Judeo-Christian  

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Train wreck at Montparnasse (October 22, 1895) by Studio Lévy and Sons.
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Train wreck at Montparnasse (October 22, 1895) by Studio Lévy and Sons.
Greco-Roman world

Judeo-Christian (or Judaeo-Christian, sometimes written as Judæo-Christian) is a term used to describe the body of concepts and values which are thought to be held in common by Judaism and adapted by Christianity, and typically considered (sometimes along with classical Greco-Roman civilization) a fundamental basis for Western legal codes and moral values. In particular, the term refers to the common Old Testament/Tanakh (which is a basis of both moral traditions, including particularly the Ten Commandments); and implies a common set of values present in the modern Western World. The term has been criticized by some for suggesting more commonality than may actually exist.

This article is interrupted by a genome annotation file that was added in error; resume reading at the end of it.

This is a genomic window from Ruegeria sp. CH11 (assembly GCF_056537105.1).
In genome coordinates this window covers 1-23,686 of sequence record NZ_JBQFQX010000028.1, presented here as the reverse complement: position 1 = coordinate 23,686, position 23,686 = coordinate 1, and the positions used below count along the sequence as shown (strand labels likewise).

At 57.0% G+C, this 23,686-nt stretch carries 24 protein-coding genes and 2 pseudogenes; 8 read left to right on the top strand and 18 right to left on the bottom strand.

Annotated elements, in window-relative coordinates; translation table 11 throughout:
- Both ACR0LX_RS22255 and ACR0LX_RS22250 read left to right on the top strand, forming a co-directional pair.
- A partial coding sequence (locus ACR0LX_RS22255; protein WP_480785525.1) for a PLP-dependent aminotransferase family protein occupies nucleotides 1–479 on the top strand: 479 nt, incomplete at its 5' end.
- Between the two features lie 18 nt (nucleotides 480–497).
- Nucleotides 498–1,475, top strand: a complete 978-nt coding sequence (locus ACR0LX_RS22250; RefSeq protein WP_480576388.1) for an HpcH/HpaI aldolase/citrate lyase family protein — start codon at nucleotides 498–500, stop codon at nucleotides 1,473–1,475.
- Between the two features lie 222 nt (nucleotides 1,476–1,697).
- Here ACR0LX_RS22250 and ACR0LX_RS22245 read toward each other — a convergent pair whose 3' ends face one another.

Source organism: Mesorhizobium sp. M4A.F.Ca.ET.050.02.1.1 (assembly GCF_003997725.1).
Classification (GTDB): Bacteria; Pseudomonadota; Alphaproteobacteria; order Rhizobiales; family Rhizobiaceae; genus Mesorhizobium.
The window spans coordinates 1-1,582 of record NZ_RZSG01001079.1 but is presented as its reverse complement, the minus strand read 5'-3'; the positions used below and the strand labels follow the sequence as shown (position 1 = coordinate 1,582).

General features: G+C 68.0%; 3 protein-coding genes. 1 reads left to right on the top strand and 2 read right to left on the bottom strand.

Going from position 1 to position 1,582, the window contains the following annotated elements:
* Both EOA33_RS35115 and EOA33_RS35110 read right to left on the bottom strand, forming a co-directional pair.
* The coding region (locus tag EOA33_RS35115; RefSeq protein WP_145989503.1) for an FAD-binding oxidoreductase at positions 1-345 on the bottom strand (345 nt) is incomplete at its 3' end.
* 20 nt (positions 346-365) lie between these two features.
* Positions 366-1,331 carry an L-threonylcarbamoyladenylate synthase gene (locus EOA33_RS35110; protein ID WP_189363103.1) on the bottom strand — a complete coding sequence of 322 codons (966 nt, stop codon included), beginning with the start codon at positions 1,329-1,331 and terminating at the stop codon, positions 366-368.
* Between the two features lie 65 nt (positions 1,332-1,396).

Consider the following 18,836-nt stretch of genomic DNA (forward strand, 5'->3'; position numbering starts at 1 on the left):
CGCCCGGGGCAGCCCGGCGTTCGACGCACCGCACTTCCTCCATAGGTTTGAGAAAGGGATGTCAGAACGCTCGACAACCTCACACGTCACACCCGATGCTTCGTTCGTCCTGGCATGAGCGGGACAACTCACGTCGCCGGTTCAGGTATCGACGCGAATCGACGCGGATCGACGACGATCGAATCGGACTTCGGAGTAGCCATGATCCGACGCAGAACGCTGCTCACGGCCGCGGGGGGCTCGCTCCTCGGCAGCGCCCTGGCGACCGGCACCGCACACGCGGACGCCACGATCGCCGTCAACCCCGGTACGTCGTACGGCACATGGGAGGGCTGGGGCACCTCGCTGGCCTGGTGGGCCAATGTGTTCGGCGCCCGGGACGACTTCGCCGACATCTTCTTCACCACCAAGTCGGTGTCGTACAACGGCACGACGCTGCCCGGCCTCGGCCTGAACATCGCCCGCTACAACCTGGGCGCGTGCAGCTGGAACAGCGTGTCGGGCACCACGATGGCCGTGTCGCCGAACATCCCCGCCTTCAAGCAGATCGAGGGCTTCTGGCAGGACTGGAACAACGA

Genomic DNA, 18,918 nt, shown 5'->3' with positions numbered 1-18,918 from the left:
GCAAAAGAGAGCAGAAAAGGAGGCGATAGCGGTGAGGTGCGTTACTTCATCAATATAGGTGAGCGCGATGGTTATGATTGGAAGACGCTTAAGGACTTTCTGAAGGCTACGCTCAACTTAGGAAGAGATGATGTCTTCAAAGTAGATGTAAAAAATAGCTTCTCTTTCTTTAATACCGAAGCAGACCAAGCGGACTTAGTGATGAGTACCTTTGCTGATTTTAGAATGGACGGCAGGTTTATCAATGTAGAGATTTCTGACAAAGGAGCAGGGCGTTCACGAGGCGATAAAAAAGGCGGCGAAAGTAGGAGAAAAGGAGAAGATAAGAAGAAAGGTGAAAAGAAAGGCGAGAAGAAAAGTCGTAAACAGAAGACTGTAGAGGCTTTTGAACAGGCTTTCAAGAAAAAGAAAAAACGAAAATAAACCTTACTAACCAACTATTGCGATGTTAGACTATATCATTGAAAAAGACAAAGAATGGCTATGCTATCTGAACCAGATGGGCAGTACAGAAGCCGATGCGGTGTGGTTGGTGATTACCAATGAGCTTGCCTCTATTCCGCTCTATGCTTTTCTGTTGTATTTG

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Unless indicated otherwise, the text in this article is either based on Wikipedia article "Judeo-Christian" or another language Wikipedia page thereof used under the terms of the GNU Free Documentation License; or on original research by Jahsonic and friends. See Art and Popular Culture's copyright notice.

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